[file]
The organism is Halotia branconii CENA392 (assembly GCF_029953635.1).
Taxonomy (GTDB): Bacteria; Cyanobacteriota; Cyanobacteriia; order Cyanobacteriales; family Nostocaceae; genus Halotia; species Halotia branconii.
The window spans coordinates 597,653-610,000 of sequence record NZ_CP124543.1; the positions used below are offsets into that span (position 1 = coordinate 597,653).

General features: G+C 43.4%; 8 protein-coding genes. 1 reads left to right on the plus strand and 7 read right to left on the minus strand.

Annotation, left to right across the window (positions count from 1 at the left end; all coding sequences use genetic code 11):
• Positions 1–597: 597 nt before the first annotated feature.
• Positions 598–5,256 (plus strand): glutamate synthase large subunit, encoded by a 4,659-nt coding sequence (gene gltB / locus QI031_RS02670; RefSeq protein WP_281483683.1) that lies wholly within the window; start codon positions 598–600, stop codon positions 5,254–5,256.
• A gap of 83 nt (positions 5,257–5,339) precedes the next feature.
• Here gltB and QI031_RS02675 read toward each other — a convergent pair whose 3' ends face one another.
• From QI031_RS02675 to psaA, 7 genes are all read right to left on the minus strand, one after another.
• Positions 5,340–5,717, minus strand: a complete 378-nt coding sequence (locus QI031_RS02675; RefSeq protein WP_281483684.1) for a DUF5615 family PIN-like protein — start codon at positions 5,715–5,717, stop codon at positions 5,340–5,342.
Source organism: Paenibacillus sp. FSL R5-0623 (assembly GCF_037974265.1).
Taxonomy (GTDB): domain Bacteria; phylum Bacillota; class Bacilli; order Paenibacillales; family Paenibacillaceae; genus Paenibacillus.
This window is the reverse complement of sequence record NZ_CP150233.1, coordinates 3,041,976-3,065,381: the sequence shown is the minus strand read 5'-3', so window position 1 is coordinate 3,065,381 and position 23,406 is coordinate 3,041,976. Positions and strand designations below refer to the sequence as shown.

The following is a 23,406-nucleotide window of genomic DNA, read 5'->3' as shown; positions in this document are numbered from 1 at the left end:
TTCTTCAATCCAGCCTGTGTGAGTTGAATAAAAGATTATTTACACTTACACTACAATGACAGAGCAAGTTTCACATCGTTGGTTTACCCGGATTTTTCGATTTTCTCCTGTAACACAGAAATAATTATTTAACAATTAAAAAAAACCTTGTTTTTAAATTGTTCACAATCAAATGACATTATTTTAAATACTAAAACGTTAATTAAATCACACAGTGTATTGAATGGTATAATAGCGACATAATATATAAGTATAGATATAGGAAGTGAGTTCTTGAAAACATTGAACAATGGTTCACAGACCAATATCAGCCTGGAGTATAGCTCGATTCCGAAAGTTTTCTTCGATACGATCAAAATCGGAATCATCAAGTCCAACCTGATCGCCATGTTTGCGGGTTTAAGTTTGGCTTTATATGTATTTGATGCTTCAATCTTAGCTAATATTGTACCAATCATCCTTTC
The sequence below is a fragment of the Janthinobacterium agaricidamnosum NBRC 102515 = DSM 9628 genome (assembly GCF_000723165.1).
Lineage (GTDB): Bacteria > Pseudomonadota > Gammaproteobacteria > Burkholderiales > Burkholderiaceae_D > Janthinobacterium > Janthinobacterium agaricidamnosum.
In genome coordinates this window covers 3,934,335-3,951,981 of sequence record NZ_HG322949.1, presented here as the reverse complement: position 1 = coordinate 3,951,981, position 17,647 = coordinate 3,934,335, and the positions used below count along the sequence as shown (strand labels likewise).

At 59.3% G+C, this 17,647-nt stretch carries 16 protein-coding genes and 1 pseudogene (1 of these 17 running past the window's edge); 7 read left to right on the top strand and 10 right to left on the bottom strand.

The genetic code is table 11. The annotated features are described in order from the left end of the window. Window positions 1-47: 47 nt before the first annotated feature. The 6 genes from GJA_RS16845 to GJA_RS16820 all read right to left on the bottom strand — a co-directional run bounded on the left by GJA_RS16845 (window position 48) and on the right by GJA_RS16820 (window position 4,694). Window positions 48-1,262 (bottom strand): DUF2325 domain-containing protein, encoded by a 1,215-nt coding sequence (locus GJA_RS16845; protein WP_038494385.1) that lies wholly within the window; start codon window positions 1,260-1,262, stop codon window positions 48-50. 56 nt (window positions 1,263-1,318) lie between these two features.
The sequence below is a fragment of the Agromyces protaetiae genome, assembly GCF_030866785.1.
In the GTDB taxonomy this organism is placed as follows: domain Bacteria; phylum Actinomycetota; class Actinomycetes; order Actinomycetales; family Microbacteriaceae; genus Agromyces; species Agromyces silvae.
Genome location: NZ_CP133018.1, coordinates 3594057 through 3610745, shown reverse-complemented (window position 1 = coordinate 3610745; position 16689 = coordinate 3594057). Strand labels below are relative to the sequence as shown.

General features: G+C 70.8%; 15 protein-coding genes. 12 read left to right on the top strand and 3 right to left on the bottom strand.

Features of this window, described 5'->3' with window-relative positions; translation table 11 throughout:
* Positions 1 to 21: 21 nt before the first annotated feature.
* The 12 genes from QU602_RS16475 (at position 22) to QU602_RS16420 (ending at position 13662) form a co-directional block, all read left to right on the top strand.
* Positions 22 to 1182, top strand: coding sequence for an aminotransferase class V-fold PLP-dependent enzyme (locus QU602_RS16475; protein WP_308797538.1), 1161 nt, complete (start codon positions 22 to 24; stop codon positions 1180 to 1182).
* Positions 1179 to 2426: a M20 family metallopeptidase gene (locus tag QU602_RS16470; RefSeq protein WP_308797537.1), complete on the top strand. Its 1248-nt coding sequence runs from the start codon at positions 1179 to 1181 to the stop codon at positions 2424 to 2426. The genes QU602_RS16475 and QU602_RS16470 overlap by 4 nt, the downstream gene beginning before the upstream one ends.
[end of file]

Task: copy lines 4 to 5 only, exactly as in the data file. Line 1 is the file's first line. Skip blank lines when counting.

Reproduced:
General features: G+C 43.4%; 8 protein-coding genes. 1 reads left to right on the plus strand and 7 read right to left on the minus strand.

Annotation, left to right across the window (positions count from 1 at the left end; all coding sequences use genetic code 11):